Kwon classifies herself more as a member of the “Brilliant Group,” although she, among most people at her school, thinks that dancing is “very cute and handsome.” K-Pop has a definite role in South Korean culture, as she hears K-Pop songs playing all throughout lunch, some of them being Apink’s “NoNoNo” and EXO’s “Monster.”
“Here, there’s no rice,” Kwon commented.
The Foothill cafeteria’s cardboard trays with chicken patty sandwiches? That was another aspect that Kwon was not used to. At home, she was used to rice.
“Rice for breakfast, rice for lunch, rice for dinner, everywhere rice,” Kwon described.
Although Kwon herself is very interested in politics, most of her school mates aren’t because of the anger they feel towards South Korea’s recently impeached president, Park Geun-hye.
However, no matter in the United States or South Korea, North Korea is everywhere in the news.
“We feel miserable towards North Korea” Kwon said. With its complex history and proximity, South Korean schools teach their students the harsh conditions that North Koreans face everyday.
“Really, we feel miserable,” Kwon reiterated. “[The North Koreans] don’t understand that they don’t want it because they don’t really study, and they don’t know that they’re under a dictatorship.”
From elementary school to high school, South Korean students discuss North Korea’s situation so frequently and so in depth that it’s to the point that it gets annoying. Every discussion results in the same conclusion that the North and South must unite.
Although there seems to be some consensus: “more men want Korea to be one country, because the men don’t want to go to the army.”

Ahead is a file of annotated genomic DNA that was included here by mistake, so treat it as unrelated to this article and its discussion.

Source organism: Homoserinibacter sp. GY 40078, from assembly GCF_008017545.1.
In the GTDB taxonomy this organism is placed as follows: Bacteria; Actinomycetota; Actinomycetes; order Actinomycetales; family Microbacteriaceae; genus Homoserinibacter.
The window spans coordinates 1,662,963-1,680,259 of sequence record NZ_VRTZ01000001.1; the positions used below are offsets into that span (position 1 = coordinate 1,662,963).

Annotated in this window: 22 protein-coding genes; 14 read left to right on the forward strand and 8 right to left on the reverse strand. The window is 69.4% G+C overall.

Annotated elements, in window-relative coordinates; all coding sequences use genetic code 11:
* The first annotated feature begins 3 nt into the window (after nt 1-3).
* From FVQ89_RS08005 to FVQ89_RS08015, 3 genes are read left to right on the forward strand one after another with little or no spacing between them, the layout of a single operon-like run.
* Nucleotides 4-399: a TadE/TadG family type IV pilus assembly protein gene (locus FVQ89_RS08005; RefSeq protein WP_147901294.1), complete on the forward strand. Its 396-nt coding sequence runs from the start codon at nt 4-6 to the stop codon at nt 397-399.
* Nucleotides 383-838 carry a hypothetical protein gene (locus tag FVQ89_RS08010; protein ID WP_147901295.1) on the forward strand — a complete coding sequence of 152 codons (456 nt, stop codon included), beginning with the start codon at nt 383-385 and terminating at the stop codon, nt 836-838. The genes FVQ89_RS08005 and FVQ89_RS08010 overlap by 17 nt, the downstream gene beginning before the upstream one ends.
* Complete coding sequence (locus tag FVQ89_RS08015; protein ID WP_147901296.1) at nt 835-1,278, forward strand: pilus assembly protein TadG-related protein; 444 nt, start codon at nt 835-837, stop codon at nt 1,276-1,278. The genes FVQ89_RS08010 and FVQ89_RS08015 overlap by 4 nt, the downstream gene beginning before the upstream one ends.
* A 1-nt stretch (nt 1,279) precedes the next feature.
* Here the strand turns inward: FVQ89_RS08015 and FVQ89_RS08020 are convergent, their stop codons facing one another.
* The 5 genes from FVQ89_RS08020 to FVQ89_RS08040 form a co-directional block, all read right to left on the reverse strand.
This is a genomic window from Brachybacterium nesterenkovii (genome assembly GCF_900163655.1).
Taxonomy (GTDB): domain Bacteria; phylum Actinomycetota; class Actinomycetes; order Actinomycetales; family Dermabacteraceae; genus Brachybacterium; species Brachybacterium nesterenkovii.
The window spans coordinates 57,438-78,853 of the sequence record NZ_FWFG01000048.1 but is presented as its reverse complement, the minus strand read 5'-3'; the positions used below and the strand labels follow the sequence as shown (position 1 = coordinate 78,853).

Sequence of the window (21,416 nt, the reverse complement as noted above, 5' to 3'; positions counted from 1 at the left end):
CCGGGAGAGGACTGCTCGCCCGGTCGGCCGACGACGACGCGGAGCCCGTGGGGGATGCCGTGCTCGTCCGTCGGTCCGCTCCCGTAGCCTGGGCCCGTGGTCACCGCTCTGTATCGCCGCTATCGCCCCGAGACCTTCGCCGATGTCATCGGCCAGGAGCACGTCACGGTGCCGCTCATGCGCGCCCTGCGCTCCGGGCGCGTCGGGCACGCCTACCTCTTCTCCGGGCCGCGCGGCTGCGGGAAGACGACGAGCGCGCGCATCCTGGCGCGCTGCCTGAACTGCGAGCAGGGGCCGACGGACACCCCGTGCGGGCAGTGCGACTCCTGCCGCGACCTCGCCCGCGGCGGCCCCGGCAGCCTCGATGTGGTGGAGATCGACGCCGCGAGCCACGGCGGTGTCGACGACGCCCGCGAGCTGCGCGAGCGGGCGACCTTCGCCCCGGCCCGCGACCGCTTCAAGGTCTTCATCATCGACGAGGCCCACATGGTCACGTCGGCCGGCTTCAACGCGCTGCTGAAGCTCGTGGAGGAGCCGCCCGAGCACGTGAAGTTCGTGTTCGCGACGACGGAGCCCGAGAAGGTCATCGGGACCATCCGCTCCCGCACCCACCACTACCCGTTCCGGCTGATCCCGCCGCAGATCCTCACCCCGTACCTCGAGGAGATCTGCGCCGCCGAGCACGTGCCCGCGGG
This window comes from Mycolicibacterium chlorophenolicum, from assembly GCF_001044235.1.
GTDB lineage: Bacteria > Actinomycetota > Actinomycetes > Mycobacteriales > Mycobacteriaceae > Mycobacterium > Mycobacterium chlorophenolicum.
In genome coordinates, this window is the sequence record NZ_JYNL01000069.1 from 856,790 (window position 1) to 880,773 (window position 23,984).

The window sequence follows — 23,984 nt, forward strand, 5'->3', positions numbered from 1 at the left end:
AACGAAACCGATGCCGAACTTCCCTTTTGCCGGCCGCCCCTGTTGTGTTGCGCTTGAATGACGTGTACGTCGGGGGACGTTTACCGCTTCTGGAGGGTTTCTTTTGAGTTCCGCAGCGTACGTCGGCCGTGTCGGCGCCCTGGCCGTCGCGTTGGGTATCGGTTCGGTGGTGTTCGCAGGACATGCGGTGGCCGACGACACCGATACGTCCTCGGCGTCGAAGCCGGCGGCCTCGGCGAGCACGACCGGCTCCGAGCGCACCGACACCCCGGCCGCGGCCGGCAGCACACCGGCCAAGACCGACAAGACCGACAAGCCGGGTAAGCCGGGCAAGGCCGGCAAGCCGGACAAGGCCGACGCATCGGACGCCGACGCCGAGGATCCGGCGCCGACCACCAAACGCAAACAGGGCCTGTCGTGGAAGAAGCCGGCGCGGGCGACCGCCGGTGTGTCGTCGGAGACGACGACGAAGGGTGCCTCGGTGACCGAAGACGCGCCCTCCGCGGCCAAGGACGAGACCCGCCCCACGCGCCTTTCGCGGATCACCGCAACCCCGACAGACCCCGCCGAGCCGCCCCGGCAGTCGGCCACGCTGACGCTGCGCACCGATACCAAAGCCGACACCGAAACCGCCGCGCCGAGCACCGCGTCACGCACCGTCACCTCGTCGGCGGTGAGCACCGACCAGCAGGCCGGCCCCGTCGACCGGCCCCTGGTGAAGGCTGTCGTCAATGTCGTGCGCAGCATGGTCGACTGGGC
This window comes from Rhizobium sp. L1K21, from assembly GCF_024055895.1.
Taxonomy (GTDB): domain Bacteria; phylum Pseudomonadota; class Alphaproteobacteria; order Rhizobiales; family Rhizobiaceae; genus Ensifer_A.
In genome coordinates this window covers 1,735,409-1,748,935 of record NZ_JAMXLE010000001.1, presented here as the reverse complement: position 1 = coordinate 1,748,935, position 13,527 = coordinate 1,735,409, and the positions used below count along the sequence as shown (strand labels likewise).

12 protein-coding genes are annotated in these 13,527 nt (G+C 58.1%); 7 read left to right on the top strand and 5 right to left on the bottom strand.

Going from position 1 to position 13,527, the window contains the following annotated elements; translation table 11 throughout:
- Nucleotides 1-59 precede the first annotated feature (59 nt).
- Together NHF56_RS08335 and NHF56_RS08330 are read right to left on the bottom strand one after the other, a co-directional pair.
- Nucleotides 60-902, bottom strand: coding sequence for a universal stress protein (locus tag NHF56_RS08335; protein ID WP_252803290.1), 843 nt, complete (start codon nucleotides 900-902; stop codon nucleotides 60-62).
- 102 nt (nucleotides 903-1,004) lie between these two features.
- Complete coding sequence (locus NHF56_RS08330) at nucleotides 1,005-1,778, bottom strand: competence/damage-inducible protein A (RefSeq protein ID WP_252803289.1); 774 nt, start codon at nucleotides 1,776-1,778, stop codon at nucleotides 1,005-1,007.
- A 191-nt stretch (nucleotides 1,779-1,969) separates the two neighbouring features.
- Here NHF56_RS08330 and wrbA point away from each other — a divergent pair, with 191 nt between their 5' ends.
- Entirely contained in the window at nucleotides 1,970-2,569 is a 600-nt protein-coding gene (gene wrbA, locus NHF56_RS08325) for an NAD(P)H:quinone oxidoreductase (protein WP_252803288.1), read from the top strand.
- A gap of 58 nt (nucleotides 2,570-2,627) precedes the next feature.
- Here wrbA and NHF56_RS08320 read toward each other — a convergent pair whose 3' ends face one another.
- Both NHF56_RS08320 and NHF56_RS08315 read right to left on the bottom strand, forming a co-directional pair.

Conscription is legislated in South Korea, in which all males between the ages of 18-35 are mandatory to serve for 21-36 months, depending on the branch of service. Because of this legislation and the fact that girls are excluded from it, there is sexism in South Korea.
“People here are so nice!” Kwon said. “Korean men are so rude.”
Kwon describes how it’s not uncommon at all for boys to tell girls, “’We go to the military. You don’t do anything. Why are you in Korea?’”
The unpopular Park Geun-hye being female only adds to this problem, along with the older generations that teach these traditional views. “I almost hate all Korean men because they are so rude,” Kwon said.
In contrast, Kwon likes the boys at Foothill and America because “they aren’t mean, they have manners, they think and they have brains.”
Nearly six thousand miles from home, Kwon has experienced a drastic change in cultures and environment. She will return home when school gets out but she enjoyed her time.
“I think this year has been a kind of plan for me,” she said, “because my dream is to become a professor, and that requires leaving Korea to study in a country like America.”
“I learned America’s culture and how it’s like to live here. I really like it,” Kwon decided.